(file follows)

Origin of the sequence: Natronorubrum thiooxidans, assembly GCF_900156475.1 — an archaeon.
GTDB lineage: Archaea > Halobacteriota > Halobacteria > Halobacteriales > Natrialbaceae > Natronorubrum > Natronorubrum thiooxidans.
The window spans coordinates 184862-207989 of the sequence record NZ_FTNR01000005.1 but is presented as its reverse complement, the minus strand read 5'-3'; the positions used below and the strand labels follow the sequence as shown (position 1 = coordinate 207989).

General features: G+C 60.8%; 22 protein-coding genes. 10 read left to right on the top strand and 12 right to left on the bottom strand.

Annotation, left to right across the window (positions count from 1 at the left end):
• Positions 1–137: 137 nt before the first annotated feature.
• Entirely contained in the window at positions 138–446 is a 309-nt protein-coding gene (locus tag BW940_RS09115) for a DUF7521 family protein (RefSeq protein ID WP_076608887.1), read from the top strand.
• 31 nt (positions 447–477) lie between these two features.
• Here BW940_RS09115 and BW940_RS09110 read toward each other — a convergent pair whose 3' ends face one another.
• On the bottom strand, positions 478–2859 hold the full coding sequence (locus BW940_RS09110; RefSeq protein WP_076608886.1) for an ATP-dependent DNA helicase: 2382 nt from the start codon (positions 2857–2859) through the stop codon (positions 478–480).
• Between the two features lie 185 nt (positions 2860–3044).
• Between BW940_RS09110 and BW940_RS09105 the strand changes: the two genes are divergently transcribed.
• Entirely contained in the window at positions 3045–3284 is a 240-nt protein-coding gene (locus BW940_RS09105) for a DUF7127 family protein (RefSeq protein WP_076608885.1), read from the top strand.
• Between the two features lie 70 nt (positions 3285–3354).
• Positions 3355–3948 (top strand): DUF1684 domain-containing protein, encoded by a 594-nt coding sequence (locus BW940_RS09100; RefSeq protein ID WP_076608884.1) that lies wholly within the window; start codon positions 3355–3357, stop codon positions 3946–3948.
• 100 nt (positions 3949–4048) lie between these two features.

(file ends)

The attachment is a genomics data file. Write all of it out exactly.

Origin of the sequence: Natronorubrum thiooxidans, assembly GCF_900156475.1 — an archaeon.
GTDB lineage: Archaea > Halobacteriota > Halobacteria > Halobacteriales > Natrialbaceae > Natronorubrum > Natronorubrum thiooxidans.
The window spans coordinates 184862-207989 of the sequence record NZ_FTNR01000005.1 but is presented as its reverse complement, the minus strand read 5'-3'; the positions used below and the strand labels follow the sequence as shown (position 1 = coordinate 207989).

General features: G+C 60.8%; 22 protein-coding genes. 10 read left to right on the top strand and 12 right to left on the bottom strand.

Annotation, left to right across the window (positions count from 1 at the left end):
• Positions 1–137: 137 nt before the first annotated feature.
• Entirely contained in the window at positions 138–446 is a 309-nt protein-coding gene (locus tag BW940_RS09115) for a DUF7521 family protein (RefSeq protein ID WP_076608887.1), read from the top strand.
• 31 nt (positions 447–477) lie between these two features.
• Here BW940_RS09115 and BW940_RS09110 read toward each other — a convergent pair whose 3' ends face one another.
• On the bottom strand, positions 478–2859 hold the full coding sequence (locus BW940_RS09110; RefSeq protein WP_076608886.1) for an ATP-dependent DNA helicase: 2382 nt from the start codon (positions 2857–2859) through the stop codon (positions 478–480).
• Between the two features lie 185 nt (positions 2860–3044).
• Between BW940_RS09110 and BW940_RS09105 the strand changes: the two genes are divergently transcribed.
• Entirely contained in the window at positions 3045–3284 is a 240-nt protein-coding gene (locus BW940_RS09105) for a DUF7127 family protein (RefSeq protein WP_076608885.1), read from the top strand.
• Between the two features lie 70 nt (positions 3285–3354).
• Positions 3355–3948 (top strand): DUF1684 domain-containing protein, encoded by a 594-nt coding sequence (locus BW940_RS09100; RefSeq protein ID WP_076608884.1) that lies wholly within the window; start codon positions 3355–3357, stop codon positions 3946–3948.
• 100 nt (positions 3949–4048) lie between these two features.